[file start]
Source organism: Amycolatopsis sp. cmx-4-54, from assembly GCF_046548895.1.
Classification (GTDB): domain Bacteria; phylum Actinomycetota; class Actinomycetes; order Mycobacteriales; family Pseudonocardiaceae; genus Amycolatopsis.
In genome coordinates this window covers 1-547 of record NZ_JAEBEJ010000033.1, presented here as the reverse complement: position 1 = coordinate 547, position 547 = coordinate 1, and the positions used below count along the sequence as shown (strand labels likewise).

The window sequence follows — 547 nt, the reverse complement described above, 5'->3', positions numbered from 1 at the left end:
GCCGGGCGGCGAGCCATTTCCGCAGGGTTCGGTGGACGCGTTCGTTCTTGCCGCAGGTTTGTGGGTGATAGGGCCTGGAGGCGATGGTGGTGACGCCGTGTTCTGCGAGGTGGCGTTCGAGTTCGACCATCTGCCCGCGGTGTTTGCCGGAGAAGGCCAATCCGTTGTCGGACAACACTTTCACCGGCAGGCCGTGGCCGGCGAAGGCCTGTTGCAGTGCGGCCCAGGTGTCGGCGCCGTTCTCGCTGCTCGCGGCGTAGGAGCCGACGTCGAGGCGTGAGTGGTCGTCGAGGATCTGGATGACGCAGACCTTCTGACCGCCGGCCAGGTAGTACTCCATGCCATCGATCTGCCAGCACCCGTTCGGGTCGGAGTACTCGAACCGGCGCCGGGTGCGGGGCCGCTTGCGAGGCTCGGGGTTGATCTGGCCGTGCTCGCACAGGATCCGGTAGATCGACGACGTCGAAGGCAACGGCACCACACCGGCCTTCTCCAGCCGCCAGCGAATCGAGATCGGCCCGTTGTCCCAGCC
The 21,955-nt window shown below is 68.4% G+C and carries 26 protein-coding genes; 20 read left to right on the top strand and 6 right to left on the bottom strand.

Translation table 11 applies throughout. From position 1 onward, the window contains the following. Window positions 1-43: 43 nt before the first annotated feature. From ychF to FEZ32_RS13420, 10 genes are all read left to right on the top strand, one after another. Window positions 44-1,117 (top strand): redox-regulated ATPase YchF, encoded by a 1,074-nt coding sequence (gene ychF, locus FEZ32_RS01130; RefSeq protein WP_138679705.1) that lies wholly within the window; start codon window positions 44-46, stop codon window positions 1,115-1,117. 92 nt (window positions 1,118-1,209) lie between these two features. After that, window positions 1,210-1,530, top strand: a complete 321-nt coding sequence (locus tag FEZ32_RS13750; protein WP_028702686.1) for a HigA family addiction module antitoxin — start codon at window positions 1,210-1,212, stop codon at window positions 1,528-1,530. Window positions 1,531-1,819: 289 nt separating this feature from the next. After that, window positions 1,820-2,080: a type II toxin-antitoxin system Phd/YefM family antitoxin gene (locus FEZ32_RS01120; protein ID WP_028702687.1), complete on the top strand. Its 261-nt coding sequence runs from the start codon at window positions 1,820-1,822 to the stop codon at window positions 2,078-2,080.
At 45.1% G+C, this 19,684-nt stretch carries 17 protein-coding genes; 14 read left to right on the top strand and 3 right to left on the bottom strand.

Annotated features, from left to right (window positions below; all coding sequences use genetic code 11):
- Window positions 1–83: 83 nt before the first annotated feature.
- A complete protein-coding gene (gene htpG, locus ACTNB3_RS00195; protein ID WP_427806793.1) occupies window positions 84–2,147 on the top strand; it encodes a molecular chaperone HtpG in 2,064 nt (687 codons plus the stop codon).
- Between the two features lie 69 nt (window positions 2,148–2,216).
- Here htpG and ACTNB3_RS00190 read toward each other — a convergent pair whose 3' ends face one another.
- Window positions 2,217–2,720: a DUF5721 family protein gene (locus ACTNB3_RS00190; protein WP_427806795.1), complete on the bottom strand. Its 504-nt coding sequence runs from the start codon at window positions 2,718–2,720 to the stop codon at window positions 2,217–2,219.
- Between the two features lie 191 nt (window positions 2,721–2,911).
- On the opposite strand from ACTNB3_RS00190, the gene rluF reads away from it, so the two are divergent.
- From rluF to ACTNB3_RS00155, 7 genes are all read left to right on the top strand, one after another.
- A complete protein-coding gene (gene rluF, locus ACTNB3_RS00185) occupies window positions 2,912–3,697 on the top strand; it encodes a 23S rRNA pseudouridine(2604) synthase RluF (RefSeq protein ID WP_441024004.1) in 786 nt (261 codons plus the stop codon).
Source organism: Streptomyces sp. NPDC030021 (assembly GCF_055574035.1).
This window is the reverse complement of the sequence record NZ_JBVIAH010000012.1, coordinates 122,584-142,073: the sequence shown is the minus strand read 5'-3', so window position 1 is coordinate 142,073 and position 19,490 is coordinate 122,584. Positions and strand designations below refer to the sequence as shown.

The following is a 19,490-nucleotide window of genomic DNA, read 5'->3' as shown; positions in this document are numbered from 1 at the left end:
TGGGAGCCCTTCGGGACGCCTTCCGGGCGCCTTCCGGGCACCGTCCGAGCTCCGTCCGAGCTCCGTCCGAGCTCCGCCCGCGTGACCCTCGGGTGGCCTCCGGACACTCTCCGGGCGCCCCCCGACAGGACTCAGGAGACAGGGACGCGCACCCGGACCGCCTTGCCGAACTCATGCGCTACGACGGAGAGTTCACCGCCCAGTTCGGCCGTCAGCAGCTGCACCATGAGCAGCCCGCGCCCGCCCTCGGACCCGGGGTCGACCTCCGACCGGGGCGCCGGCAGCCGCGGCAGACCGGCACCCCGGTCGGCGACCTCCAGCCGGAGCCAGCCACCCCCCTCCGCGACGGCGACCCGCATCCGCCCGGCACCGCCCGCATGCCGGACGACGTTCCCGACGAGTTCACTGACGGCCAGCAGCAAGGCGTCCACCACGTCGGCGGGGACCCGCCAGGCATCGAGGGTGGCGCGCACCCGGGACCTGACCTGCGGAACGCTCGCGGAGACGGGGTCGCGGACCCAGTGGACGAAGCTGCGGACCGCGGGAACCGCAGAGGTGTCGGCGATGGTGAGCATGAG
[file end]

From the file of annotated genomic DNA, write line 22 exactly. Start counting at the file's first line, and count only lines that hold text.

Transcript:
TGGGAGCCCTTCGGGACGCCTTCCGGGCGCCTTCCGGGCACCGTCCGAGCTCCGTCCGAGCTCCGTCCGAGCTCCGCCCGCGTGACCCTCGGGTGGCCTCCGGACACTCTCCGGGCGCCCCCCGACAGGACTCAGGAGACAGGGACGCGCACCCGGACCGCCTTGCCGAACTCATGCGCTACGACGGAGAGTTCACCGCCCAGTTCGGCCGTCAGCAGCTGCACCATGAGCAGCCCGCGCCCGCCCTCGGACCCGGGGTCGACCTCCGACCGGGGCGCCGGCAGCCGCGGCAGACCGGCACCCCGGTCGGCGACCTCCAGCCGGAGCCAGCCACCCCCCTCCGCGACGGCGACCCGCATCCGCCCGGCACCGCCCGCATGCCGGACGACGTTCCCGACGAGTTCACTGACGGCCAGCAGCAAGGCGTCCACCACGTCGGCGGGGACCCGCCAGGCATCGAGGGTGGCGCGCACCCGGGACCTGACCTGCGGAACGCTCGCGGAGACGGGGTCGCGGACCCAGTGGACGAAGCTGCGGACCGCGGGAACCGCAGAGGTGTCGGCGATGGTGAGCATGAG